We have been told – climate change is happening but can we help by doing virtually nothing in and around our own gardens and green spaces? At Dittiscombe Estate our journey of mini rewilding over 21 year has provided a wonderful diversity of habitats and new young woodlands to prove that being untidy is good for the planet!

Encouraged by gardening gurus to scarify lawns, tidy up deadwood, rake leaves and weed our borders, we’ve unwittingly been wiping out miniature worlds of biodiversity and missing an opportunity to add much needed habitats to our ecosystem. If we could relax the idea of ‘tidy’, change our perception of aesthetics in the landscape, and allow succession to happen naturally, we might add a forest of trees just by leaving a patch of scrub in our gardens.

For many decades it’s been reported that the world desperately needs more trees. One oak tree can sequester one ton of carbon from the atmosphere by the time it’s 40 years old, and supports approximately 1,000 different species! Just think of the millions of acorns one oak tree might drop over its lifetime feeding jays, deer, ducks and wood mice: the list of benefits from one beautiful oak tree goes on. But how are trees born from messy gardening you might ask?

In today’s tidy and urbanised world a patch of scrub is not usually what we like or expect to see in our own gardens or surrounding green spaces. It’s still considered an unproductive use of land, thought of as wasteland. But centuries ago it was a valuable area providing coppiced wood for sticks and brooms, furniture, fencing and tools;  berries were foraged and used for jams, jellies, hooch and medicine; and it was a prized buffer zone around woodland to prevent grazing animals eating vital new tree saplings.

So imagine scrub, or ‘thorny scrub’ as a new and important habitat for wildlife; it’s always adapting and on the move, continually changing and morphing into something new the following year. This is the exciting new buzzword: succession.

For the newly converted untidy gardener not much planning is required – just select an area of your garden and well, leave it be! Year one might start off as a little patch of mixed grasses and nettles (these on their own are a crucial larval food for peacock, red admiral and painted lady butterflies); followed in subsequent years by brambles with blackberries high in Vitamin C and an autumn food for birds. There may be thistles for the bees along the way, and perhaps fungi, ferns and foxgloves! Then gradually the thorny scrub such as blackthorn, hawthorn, elder and dog rose might appear, and with patience tree saplings – an oak or an ash – amazing! That is how succession works and it provides a more complex, diverse forest ecosystem than anything man-made or man-managed can produce.

Over the 21 years of our stewardship of Dittiscombe Hills it has, at times, been tempting to go and have a good clear up.  But in selected parts of the valley we’ve had rewilding in mind, a non-management hands-off approach: no cutting or bashing; no strimming or mowing.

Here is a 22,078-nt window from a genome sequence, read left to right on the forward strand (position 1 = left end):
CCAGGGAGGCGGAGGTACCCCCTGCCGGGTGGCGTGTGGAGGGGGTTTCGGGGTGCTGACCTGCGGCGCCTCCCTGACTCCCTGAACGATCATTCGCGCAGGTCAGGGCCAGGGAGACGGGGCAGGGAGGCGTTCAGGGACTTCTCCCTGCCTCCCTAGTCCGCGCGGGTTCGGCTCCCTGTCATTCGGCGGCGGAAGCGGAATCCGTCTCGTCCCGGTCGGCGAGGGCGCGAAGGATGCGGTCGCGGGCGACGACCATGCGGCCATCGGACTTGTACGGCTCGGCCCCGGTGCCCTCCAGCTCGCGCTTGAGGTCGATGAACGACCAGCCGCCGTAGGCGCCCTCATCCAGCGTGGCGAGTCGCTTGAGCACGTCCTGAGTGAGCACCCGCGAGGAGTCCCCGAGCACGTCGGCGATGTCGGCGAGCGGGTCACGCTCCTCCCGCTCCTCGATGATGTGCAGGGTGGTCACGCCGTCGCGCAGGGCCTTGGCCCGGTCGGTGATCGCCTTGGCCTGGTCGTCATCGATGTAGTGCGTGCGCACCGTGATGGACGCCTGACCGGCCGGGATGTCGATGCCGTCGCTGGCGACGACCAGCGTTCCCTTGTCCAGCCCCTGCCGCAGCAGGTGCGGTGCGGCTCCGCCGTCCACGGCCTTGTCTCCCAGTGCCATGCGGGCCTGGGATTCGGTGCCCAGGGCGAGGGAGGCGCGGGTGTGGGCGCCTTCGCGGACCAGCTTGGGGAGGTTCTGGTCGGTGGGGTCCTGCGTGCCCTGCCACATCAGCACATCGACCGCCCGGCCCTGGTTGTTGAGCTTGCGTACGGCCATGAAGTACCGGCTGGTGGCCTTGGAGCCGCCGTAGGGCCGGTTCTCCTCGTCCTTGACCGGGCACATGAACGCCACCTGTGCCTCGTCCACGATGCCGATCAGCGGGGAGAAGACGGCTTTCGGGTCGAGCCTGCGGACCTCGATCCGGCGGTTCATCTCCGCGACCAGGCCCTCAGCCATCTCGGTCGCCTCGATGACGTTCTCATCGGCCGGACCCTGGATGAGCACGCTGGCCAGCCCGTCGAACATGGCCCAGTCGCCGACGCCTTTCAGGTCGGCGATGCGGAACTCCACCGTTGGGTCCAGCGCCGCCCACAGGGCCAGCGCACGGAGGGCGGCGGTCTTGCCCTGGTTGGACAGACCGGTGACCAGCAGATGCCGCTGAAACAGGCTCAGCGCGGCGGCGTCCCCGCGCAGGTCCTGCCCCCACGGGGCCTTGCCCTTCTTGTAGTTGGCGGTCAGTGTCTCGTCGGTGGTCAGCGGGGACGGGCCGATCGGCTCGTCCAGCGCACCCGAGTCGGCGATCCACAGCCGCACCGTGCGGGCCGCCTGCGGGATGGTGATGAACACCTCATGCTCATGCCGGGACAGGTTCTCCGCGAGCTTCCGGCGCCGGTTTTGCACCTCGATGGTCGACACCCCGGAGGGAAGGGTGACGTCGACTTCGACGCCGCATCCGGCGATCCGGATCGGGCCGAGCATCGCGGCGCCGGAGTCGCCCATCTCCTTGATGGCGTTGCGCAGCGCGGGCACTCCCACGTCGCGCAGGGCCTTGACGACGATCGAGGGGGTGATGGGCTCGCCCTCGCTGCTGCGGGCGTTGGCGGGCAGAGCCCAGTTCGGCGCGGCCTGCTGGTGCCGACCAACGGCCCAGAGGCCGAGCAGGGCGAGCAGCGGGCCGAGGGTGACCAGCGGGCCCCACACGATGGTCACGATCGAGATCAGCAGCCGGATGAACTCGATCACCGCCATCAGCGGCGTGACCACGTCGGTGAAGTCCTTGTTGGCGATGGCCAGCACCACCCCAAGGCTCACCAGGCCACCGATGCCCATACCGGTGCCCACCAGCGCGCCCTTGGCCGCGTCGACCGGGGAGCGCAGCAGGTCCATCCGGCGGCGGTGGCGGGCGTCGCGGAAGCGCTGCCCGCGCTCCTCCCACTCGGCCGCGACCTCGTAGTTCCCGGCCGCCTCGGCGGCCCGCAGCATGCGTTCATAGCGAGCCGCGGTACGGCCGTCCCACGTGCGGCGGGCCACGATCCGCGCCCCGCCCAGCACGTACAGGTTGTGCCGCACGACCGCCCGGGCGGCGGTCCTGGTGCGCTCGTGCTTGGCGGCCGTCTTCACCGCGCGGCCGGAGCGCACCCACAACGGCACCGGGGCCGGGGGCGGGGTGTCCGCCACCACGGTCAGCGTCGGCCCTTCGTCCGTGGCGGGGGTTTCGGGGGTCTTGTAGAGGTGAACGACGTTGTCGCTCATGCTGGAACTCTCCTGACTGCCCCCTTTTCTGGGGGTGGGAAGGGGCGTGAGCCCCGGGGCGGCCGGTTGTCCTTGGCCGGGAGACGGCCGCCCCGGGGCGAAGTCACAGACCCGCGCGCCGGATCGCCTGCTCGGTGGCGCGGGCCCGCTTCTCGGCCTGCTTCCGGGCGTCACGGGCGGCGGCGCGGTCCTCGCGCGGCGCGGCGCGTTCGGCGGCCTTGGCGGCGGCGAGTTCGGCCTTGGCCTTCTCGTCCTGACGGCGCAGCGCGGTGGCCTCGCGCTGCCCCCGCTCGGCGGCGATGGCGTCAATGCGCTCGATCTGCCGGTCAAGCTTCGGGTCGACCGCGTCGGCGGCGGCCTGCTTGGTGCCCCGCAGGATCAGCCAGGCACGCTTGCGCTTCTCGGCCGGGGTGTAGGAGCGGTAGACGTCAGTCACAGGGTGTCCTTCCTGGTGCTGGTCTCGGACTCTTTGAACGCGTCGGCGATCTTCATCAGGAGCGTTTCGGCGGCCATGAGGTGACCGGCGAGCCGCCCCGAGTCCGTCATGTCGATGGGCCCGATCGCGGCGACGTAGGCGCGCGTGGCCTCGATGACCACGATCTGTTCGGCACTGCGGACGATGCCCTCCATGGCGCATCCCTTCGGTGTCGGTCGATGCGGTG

Our patience has been rewarded. We’ve watched as those sterile areas of residual farmland have been transformed, slowly at first into patches of bramble and honeysuckle, ideal for hedgehogs and dormice; followed by leaf litter and deadwood filled with wrens’ nests and beetles. Through this thorny tangle a mixture of blackthorn, elder, hazel and hawthorn is now thriving.

Then the big reveal in these forgotten areas has been the appearance of oak tree saplings which raised their heads, as if by magic, when we weren’t looking! Exciting to think that these young woodlands have appeared without intervention and probably been planted from the winter larder of jays or mice.

We hope that the next generation of gardeners and land stewards will try for more enlightened non-management techniques, be untidy, leave precious patches of scrub to become, perhaps, tomorrow’s wilderness…

Dittiscombe Hills Estate & Cottages is set in a peaceful wildlife valley near Slapton Sands beach and the South West Coast Path in South Devon. There are six holiday cottages located around the Old Farmhouse. Surrounded by the rewilded valley, which includes woodland, meadows and ponds, guests and their dogs can enjoy this beautiful, tranquil space on holiday. For more information about Dittiscombe and to book a holiday cottage go to www.dittiscombe.co.uk or call Ruth & Jon on 01548 521272.

This blog was inspired by Isabella Tree who spoke at the Ways with Words festival at Dartington Hall in July 2019 and her wonderful book Wilding: the return of nature to a British farm published by Picador.

Rewilding at Dittiscombe Hills Estate & Cottages
Rewilding at Dittiscombe Hills Estate & Cottages
Rewilding at Dittiscombe Hills Estate & Cottages
Rewilding at Dittiscombe Hills Estate & Cottages
Rewilding at Dittiscombe Hills Estate & Cottages